“Discounted Present . . . . What??”
I’m hearing from numerous lenders — and observing with my own Buyers — that more people are opting for loans with higher interest rates, in exchange for paying no closing costs.
So, instead of, say, getting a 30-year mortgage at 5% for $200,000, and paying $6,000 in closing costs (that’s the typical 3%), Buyers are opting to borrow at 5.25% and “save” the $6,000.
Is such a tactic smart?
It depends on how much extra you have to pay for the mortgage.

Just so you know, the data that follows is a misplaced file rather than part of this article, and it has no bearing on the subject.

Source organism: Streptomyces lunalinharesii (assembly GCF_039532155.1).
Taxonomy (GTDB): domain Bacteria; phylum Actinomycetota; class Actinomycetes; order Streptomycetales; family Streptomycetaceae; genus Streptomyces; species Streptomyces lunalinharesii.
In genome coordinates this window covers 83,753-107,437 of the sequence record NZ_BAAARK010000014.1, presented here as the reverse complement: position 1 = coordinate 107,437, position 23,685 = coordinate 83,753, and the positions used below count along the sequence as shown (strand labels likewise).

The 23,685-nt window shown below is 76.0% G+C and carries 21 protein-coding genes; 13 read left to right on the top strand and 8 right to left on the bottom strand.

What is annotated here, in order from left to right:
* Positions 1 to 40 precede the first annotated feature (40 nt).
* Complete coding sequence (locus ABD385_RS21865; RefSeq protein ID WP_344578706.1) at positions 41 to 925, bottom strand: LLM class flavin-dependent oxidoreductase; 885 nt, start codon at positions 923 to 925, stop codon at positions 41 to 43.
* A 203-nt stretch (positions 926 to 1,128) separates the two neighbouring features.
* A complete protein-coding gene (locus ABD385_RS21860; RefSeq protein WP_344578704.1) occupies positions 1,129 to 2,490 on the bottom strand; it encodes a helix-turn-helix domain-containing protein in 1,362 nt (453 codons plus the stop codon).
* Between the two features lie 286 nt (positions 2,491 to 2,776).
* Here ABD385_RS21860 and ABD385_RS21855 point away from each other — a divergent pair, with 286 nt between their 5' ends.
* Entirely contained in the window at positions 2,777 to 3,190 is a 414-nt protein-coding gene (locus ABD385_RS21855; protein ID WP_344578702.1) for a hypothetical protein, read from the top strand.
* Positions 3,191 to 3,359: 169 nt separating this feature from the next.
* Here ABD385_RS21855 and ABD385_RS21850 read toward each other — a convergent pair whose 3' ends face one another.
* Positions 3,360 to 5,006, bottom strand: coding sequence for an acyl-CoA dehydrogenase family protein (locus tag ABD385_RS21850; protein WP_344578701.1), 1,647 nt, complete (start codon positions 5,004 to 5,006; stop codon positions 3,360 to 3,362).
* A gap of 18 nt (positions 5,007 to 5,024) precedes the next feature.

If you wanted to be rigorous about it, you’d have to calculate the discounted, present value of all those incrementally higher monthly payments, then compare that to what you saved on closing costs.
In turn, that requires choosing the appropriate discount, or interest rate.
FYI, for the no-closing cost choice to be a good deal, the discounted present value number should be less than the avoided closing costs.
Just a hunch, but somehow I doubt that every Buyer heeding the siren call of “no closing costs” is doing that calculation . . . .